Fears of recession overtook investors as economic data strengthened the case for an economic slowdown or recession. Equity markets, which tend to be an advanced indicator of future economic conditions, finished out the first half of the year significantly below the start of the year, with the S&P 500 closing out the worst first half of the year since 1970. The TSX was only down 11% in the first half, supported by the 18% weighting in the energy sector, which suffered the least decline of the major indices. The Nasdaq Composite Index fell just over 28% in the first half, well into bear market territory. European equities also finished the week with fears that inflation and rising rates could impact corporate earnings.
Sector performance in Canada for the first half was led by energy, with utilities eking out a small gain and consumer staples closing out flat. All other sectors were negative, with the information technology sector falling 54% and the healthcare sector down 51%. In the US, the energy sector was the only sector finishing the first half positive.
On Tuesday, the Conference Board reported its Consumer Confidence Index dropped to 98.7, down 4.5 points from the May level of 103.2, the lowest level since February 2021. The Present Situation Index, the assessment of current business conditions and labor markets, fell slightly to 147.1 from the May level of 147.4. The sharpest drop came in the Expectations Index, falling 7.3 points to 66.4 compared to the May reading of 73.7, the lowest level since March 2013. Intentions for vacations have cooled in the face of rising prices, although intentions for major purchases of cars and appliances held steady but have eased since the beginning of the year.1
The Census Bureau released the latest trade deficit number for May, coming in at $104.3 billion, down $2.4 billion from April. In the first quarter, the GDP reading was a negative 1.6 and was explained mainly by the trade deficit. With an improving trade deficit, many think it could boost the Q2 GDP reading.2 Also, on Tuesday, the Federal Reserve Bank of Richmond reported manufacturing activity in the Mid-Atlantic region unexpectedly fell in June after falling in May. The latest reading is a negative 19 compared to a negative 9 in May. Shipments plunged to a negative -29 from a negative -14 last month, new orders dropped to a negative -38 from a negative -16, and the index for local business conditions in the next six months fell to a negative -19 from a negative -13 in May. The wage index remained relatively high, indicating companies continue to raise wages.3 The S&P CoreLogic Case Shiller 20-city index showed a slight gain for April, up 21.2% year over year versus 21.1% for March. A separate report from the Federal Housing Finance Agency indicated a 1.6% increase for the month and 18.8% over last year. Tampa, Miami and Phoenix lead the gains as they have in previous months.4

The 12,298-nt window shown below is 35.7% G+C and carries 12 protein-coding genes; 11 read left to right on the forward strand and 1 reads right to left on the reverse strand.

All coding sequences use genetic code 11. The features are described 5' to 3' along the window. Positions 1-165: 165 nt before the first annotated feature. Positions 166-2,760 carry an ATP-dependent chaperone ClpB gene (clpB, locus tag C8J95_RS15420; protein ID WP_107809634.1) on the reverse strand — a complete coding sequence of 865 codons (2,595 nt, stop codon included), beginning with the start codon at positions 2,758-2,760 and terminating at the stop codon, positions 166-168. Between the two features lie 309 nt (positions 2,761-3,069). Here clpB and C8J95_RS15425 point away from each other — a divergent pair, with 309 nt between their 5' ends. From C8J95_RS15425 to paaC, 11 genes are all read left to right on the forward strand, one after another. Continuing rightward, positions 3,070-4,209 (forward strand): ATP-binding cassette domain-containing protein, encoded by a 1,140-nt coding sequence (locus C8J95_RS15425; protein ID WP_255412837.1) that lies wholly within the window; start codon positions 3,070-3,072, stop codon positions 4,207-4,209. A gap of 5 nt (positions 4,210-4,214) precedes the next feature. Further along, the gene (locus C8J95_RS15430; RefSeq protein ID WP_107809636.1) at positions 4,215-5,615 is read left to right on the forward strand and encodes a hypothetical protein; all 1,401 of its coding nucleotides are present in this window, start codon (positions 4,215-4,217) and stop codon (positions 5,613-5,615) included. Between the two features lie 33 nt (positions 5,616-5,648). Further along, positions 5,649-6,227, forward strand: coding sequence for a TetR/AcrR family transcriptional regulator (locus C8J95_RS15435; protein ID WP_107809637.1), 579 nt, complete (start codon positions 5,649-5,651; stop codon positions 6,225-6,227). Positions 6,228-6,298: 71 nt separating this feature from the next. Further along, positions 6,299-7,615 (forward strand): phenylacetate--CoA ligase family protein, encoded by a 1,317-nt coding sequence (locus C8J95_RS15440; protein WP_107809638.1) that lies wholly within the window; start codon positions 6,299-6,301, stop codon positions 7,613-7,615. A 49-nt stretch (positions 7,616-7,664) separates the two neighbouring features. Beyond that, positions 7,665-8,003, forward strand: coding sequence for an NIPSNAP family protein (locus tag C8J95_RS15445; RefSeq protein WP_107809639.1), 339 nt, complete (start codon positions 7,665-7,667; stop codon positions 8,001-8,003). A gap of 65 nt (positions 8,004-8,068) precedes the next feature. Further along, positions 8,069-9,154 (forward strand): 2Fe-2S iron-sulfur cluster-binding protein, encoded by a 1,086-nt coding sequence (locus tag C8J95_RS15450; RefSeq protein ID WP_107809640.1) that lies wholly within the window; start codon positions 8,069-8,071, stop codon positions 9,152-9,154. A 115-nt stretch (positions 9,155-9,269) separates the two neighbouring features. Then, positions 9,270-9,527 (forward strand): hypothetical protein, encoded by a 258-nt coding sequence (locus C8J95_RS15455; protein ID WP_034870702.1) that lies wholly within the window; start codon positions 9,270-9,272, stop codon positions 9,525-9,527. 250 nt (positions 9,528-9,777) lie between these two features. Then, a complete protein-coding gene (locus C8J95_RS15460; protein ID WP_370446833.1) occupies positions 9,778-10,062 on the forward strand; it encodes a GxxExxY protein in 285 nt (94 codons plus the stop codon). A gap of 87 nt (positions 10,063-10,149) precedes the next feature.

On Thursday, the PCE inflation reading, closely followed by the Fed as the more reliable indicator of inflation, showed inflation rose 0.6% in May. The cost of gas and food was primarily the reason for the increase. The core PCE, less energy and food, rose 0.3%, slightly less than a poll of Wall Street analysts forecasting 0.4%. Year-to-date, the PCE Index increased 6.3%.5 The Labor Department’s initial unemployment claims increased slightly from the previous week, up from 2,000 to 231,000. The continuing claims for all benefit programs for the period ending June 11 increased by 17,678 to 1,315,265.6
To cap off the week, the ISM, Institute for Supply Management, reported its barometer of American factories dropped 3.1 points from May’s reading to 53% in June. Any reading above 50% indicates growth; since March, the reading has been slowly declining.
The latest economic data suggests the economy is slowing. With the Q2 earnings season about to start, any weakness in earnings and guidance will likely increase further pressure on equities and increase volatility in both equity and bond markets in the coming weeks.7
Warren Gerow is an independent investment wealth consultant to Sightline Wealth Management.
Sightline Wealth Management LP (“Sightline”) is an investment dealer and is a member of the Investment Industry Regulatory Organization of Canada (IIROC) and the Canadian Investor Protection Fund (CIPF). Sightline provides management and investment advisory services to high-net-worth individuals and institutional investors primarily through fee-based accounts.
Sightline Wealth Management LP is a wholly owned subsidiary of Ninepoint Financial Group Inc. (“NFG Inc.”). NFG Inc. is also the parent company of Ninepoint Partners LP, it is an investment fund manager and advisor and exempt market dealer. By virtue of the same parent company, Sightline is affiliated with Ninepoint Partners LP. Information and/or materials contained herein is for information purposes only and does not constitute an offer to sell or solicitation to purchase securities of any issuer or any portfolio managed by Sightline Wealth Management or Ninepoint Partners, including Ninepoint managed funds.
The opinions and information contained in this article are those of Sightline Wealth Management (“Sightline”) as of the date of this article and are subject to change without notice. Sightline endeavors to ensure that the content has been compiled from sources that we believe to be reliable. The information is not meant to be used as the primary basis of investment decisions and should not be constructed as advice. Each investor should obtain independent advice before making any investment decisions.